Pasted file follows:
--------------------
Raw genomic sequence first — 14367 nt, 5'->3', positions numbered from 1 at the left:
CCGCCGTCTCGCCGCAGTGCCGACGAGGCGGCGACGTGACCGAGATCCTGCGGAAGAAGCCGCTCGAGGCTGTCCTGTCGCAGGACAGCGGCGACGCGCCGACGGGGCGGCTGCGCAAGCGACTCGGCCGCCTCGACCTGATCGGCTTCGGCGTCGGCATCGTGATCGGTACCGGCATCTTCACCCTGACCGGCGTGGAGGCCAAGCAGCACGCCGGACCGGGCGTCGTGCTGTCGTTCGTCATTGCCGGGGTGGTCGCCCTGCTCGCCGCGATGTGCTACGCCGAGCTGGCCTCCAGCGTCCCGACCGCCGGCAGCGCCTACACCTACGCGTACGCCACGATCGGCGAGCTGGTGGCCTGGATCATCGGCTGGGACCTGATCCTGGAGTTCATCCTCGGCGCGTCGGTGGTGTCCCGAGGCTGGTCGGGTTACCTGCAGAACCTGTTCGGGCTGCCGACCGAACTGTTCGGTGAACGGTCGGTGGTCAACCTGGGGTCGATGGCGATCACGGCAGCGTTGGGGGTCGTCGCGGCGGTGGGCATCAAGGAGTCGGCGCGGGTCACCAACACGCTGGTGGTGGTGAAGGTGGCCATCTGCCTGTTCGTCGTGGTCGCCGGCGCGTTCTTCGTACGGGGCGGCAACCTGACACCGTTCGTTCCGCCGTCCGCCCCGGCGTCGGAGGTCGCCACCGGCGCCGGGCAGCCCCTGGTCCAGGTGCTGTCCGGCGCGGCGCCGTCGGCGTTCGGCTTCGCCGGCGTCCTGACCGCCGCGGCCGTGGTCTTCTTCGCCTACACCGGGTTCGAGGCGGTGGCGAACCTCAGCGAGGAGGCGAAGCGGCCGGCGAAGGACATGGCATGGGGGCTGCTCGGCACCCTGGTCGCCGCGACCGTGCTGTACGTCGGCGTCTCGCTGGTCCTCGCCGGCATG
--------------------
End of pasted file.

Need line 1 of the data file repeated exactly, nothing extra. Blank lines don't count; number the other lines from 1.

Raw genomic sequence first — 14367 nt, 5'->3', positions numbered from 1 at the left: